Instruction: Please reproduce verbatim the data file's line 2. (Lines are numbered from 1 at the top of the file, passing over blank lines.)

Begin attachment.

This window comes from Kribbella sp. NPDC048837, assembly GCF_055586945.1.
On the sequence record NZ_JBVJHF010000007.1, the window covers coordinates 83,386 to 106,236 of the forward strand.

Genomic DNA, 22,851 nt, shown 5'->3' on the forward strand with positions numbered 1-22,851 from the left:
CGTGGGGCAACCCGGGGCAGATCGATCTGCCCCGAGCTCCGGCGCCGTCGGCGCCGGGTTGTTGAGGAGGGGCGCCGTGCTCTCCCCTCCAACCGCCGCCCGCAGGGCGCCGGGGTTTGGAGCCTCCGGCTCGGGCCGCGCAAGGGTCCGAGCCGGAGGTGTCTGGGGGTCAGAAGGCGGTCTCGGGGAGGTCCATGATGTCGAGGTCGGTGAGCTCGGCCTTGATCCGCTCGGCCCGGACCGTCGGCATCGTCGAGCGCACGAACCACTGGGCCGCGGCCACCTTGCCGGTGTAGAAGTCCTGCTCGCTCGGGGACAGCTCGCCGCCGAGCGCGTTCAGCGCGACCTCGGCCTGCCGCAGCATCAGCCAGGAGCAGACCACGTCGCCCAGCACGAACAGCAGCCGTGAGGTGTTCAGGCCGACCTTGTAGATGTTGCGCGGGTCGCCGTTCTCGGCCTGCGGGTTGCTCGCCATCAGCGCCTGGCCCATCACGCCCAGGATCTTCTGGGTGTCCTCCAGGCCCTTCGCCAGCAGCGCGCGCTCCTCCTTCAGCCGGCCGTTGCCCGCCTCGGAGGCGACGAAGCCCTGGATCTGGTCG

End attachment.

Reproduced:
On the sequence record NZ_JBVJHF010000007.1, the window covers coordinates 83,386 to 106,236 of the forward strand.